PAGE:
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The Extreme Ultraviolet Variability Experiment (EVE)
Dean Pesnell: Solar irradiance is the energy hitting the earth from the sun. We have different kinds of solar irradiance. We have heat solar irradiance, which is the infrared radiation. We have the visible light, which is what we can use to see and what makes plants grow. We also have ultraviolet light, which is absorbed by our ozone layer, and we also have x-ray and extreme ultraviolet, which is quite harmful and thankfully absorbed much higher up in our atmosphere. EVE is the Extreme Ultraviolet Variability Experiment.
It will measure the solar irradiance in the extreme ultraviolet, which is very short wavelengths that are absorbed completely by the Earth's atmosphere and never make it to the surface. They also are quite deadly, and can hurt people and electronics that are out in space. They cause the atmosphere to heat up and expand and bring down spacecraft. And also, it causes radio communications to be interfered with.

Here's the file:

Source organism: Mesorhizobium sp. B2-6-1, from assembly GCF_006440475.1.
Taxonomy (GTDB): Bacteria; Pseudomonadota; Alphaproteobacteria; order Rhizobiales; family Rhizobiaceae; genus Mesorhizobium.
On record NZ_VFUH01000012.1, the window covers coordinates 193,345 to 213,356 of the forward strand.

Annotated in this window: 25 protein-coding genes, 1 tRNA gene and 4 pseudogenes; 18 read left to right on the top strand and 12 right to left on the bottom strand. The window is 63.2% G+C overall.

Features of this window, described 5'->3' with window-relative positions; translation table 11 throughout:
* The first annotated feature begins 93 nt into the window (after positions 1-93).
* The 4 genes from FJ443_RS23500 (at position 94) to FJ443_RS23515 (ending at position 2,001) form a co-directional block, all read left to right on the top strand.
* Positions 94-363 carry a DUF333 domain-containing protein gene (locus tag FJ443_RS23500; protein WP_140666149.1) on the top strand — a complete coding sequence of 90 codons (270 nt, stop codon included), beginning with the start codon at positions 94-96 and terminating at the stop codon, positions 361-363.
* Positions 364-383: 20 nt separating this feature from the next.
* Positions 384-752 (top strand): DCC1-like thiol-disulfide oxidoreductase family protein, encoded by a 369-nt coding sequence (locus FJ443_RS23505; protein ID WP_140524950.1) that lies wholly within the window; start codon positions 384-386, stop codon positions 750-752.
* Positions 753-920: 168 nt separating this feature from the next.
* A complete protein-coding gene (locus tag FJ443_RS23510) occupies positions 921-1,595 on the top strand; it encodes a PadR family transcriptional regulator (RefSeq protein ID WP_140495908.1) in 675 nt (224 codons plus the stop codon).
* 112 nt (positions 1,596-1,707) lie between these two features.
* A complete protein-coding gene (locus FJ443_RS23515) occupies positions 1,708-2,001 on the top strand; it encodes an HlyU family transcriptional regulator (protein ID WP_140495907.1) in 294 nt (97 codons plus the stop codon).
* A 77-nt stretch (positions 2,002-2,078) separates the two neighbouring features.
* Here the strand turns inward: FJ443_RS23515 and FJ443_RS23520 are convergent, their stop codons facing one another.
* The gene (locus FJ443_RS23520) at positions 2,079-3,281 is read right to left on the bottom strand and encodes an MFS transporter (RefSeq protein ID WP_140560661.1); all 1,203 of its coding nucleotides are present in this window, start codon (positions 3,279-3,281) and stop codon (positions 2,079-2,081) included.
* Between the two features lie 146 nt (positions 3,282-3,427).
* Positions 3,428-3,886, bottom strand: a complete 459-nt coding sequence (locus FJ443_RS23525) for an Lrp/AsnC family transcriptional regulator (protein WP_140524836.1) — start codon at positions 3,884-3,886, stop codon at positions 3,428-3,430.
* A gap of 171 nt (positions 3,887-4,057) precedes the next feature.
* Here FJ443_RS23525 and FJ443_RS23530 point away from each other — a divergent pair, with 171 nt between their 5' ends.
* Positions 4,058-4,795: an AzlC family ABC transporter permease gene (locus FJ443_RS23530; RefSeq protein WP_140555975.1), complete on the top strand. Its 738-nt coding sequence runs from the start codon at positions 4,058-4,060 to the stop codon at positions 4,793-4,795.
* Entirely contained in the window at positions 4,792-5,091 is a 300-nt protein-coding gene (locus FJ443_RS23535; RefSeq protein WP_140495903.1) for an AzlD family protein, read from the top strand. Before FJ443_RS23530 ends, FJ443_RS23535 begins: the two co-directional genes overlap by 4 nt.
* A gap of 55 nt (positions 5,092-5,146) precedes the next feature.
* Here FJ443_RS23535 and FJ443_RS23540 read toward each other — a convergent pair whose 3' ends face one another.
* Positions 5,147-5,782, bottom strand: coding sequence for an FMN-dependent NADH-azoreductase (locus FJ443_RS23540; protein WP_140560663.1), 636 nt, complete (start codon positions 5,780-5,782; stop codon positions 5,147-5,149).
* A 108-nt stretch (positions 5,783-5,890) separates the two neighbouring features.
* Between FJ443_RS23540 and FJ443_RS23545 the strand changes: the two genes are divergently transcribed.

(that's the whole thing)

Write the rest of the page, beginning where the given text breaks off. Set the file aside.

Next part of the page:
EVE will measure the solar irradiance at these wavelengths very rapidly-- about every ten seconds--allowing us to use that for warning people about the dangers of flares, for putting them into the models that tell us what's happening to the atmosphere, and to also allow people that are doing radio communications and navigation to know that there could be a problem with their system because of what the sun just did.
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